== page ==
Ozone is Shanghai's main air pollutant for the third year
For the third year in a row, ozone was the top air pollutant in Shanghai last year, the city's bureau of ecology and environment said in a report made to local legislators on Wednesday.
The daily average concentration of ozone last year was 151 milligrams per cubic meter, according to the bureau.
The World Health Organization (WHO) has set its guideline value for ozone at ground level at 100 milligrams per cubic meter over an eight-hour mean.
Ozone is formed by the reaction of sunlight with pollutants such as nitrogen oxides and volatile organic compounds (VOCs) emitted by vehicles, solvents and industry, and is a major factor in asthma morbidity and mortality, according to the organization.
Meanwhile, the annual-mean nitrogen dioxide level in Shanghai last year was 42 milligrams per cubic meter, higher than the national air quality Level II standard of 40 milligrams per cubic meter, which is also the guideline value recommended by WHO.
Nitrogen dioxide is the main source of nitrate aerosols which form a major component of PM2.5; and, in the presence of ultraviolet, of ozone, according to WHO.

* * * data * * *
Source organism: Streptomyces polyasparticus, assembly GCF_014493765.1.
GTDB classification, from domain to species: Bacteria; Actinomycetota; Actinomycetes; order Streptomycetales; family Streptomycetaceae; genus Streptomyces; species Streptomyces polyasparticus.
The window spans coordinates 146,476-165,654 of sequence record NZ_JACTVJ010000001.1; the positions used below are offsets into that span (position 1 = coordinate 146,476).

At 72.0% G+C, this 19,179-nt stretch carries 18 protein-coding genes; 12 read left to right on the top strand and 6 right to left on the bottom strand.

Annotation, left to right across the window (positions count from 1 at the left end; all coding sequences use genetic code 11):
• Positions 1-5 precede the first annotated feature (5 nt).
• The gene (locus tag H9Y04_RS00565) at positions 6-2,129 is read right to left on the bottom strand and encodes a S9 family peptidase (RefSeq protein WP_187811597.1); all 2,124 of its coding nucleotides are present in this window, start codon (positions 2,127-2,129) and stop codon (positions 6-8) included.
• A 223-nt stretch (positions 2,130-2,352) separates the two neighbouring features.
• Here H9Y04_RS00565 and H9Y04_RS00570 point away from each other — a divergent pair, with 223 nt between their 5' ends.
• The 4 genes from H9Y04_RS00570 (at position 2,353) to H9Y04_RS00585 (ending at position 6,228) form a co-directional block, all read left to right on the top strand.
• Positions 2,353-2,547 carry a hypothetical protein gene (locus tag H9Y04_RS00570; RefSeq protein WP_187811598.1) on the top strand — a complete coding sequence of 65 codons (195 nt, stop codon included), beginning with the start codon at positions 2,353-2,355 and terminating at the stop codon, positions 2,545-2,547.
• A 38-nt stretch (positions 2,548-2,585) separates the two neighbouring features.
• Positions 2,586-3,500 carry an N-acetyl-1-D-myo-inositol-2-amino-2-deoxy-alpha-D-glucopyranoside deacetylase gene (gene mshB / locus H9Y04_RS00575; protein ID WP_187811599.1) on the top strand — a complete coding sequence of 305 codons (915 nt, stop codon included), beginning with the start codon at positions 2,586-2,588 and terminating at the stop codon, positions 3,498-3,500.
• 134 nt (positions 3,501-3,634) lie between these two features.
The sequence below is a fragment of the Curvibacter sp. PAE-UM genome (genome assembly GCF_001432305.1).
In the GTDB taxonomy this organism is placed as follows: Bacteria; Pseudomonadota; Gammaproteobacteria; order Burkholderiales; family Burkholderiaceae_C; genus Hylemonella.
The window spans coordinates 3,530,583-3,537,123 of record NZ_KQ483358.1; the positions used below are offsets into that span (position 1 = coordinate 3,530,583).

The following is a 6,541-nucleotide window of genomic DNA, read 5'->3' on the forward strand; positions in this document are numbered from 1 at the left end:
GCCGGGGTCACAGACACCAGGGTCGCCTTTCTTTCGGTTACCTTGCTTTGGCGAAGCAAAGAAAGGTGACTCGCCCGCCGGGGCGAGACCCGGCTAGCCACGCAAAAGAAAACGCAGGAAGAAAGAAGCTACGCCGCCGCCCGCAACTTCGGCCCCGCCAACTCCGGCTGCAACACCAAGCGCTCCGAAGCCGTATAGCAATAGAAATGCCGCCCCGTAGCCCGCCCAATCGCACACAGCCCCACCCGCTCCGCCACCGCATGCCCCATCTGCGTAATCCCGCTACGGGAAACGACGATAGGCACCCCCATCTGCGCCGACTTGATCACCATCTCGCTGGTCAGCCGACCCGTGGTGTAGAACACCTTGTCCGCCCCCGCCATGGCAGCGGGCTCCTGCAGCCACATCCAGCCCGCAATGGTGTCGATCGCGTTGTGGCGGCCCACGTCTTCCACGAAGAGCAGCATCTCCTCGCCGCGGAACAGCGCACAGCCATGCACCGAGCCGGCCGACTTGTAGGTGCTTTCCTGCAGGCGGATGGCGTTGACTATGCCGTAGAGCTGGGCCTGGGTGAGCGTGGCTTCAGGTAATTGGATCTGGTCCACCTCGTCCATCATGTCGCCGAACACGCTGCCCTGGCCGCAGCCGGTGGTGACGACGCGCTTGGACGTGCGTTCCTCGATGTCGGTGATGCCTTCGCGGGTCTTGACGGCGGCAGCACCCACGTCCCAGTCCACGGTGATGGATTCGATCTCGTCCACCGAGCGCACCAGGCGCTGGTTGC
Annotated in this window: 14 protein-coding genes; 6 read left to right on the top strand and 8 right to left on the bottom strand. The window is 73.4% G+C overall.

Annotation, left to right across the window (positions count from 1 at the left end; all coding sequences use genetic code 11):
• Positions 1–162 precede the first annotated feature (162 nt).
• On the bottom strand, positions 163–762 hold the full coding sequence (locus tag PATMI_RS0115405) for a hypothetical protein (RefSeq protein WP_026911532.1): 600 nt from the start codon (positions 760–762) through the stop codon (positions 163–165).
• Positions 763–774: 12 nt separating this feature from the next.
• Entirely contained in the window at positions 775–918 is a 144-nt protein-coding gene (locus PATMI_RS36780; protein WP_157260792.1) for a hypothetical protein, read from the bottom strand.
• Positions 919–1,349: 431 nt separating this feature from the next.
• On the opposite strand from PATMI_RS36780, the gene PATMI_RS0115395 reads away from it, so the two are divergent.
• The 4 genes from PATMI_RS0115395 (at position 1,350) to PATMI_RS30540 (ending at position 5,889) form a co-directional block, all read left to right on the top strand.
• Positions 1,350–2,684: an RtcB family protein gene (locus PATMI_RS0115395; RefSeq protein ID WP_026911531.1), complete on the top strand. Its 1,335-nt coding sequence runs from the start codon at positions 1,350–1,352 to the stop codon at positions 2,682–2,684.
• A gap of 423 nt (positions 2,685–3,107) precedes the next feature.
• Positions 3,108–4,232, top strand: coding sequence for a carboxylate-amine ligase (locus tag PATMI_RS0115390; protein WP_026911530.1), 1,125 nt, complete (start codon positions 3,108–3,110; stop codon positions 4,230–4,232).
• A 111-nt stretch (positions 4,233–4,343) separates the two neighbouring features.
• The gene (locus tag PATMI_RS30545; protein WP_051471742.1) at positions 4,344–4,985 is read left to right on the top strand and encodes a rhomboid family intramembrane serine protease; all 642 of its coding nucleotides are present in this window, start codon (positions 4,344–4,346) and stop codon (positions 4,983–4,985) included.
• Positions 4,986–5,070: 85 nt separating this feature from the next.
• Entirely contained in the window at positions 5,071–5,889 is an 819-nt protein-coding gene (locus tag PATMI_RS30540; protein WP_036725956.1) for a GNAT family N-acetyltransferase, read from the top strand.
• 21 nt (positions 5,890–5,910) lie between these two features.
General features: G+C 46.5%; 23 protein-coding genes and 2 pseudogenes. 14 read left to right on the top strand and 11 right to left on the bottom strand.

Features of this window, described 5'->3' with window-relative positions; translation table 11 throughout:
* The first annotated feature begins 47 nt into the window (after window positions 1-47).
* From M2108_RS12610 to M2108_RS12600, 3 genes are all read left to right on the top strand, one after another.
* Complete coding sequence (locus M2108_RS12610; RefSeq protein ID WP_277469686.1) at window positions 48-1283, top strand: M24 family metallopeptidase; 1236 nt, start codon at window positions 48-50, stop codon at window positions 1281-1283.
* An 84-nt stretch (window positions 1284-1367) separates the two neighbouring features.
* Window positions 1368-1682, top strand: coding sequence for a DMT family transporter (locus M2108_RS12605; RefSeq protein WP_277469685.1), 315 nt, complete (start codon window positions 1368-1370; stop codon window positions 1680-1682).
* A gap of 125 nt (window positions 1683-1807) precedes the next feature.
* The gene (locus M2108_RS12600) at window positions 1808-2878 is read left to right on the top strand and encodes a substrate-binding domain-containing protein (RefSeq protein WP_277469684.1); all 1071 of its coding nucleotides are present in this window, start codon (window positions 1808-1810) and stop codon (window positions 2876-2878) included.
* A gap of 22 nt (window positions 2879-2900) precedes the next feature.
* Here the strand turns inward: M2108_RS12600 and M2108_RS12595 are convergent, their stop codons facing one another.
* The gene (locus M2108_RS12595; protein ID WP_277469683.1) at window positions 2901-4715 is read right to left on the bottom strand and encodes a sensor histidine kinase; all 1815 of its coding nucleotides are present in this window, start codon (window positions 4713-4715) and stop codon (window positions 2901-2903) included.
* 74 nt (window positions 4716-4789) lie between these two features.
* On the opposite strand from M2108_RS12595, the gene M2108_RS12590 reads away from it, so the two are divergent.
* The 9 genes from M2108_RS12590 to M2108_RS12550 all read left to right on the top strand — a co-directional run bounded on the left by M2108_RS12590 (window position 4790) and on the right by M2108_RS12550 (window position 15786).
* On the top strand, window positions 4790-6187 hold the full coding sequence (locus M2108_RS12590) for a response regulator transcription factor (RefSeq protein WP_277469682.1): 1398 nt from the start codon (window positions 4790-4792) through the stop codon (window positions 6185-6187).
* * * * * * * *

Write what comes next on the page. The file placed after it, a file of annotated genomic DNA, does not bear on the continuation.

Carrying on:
Emissions of nitrogen oxides and VOCs remain at high levels in Shanghai, which makes air pollution in the city constant when the weather is not favorable, the bureau said.
The key to improve the city's air quality thus remains in reducing emissions of local pollutants and curbing the trend toward increasing levels of ozone and nitrogen dioxide, according to the bureau.
Among the major measures to be taken this year to address air pollution, 5,000 electric-powered taxis will be introduced, and nearly all buses operating in central districts will run on new energy. The government also vows to wage new campaigns against industrial pollution.
(All photos via VCG)
(If you want to contribute and have specific expertise, please contact us at firstname.lastname@example.org.)